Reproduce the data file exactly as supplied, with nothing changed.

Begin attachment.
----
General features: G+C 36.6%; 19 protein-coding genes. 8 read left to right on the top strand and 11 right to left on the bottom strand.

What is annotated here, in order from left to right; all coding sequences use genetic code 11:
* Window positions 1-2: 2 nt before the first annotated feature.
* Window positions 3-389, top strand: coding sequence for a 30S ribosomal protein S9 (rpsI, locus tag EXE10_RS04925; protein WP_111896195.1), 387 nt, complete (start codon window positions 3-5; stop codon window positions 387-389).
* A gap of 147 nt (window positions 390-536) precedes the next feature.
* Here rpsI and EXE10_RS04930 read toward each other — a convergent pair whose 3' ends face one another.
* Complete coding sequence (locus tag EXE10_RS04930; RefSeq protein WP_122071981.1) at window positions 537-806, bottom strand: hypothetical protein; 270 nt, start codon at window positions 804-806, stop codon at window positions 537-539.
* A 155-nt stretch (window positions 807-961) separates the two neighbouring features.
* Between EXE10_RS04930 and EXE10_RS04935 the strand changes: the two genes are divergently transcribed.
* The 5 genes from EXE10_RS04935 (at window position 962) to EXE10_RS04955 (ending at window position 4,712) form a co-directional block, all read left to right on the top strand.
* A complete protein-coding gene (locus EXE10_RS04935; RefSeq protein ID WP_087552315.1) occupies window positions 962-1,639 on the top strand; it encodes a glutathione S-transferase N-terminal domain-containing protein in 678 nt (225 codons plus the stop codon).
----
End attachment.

General features: G+C 36.6%; 19 protein-coding genes. 8 read left to right on the top strand and 11 right to left on the bottom strand.

What is annotated here, in order from left to right; all coding sequences use genetic code 11:
* Window positions 1-2: 2 nt before the first annotated feature.
* Window positions 3-389, top strand: coding sequence for a 30S ribosomal protein S9 (rpsI, locus tag EXE10_RS04925; protein WP_111896195.1), 387 nt, complete (start codon window positions 3-5; stop codon window positions 387-389).
* A gap of 147 nt (window positions 390-536) precedes the next feature.
* Here rpsI and EXE10_RS04930 read toward each other — a convergent pair whose 3' ends face one another.
* Complete coding sequence (locus tag EXE10_RS04930; RefSeq protein WP_122071981.1) at window positions 537-806, bottom strand: hypothetical protein; 270 nt, start codon at window positions 804-806, stop codon at window positions 537-539.
* A 155-nt stretch (window positions 807-961) separates the two neighbouring features.
* Between EXE10_RS04930 and EXE10_RS04935 the strand changes: the two genes are divergently transcribed.
* The 5 genes from EXE10_RS04935 (at window position 962) to EXE10_RS04955 (ending at window position 4,712) form a co-directional block, all read left to right on the top strand.
* A complete protein-coding gene (locus EXE10_RS04935; RefSeq protein ID WP_087552315.1) occupies window positions 962-1,639 on the top strand; it encodes a glutathione S-transferase N-terminal domain-containing protein in 678 nt (225 codons plus the stop codon).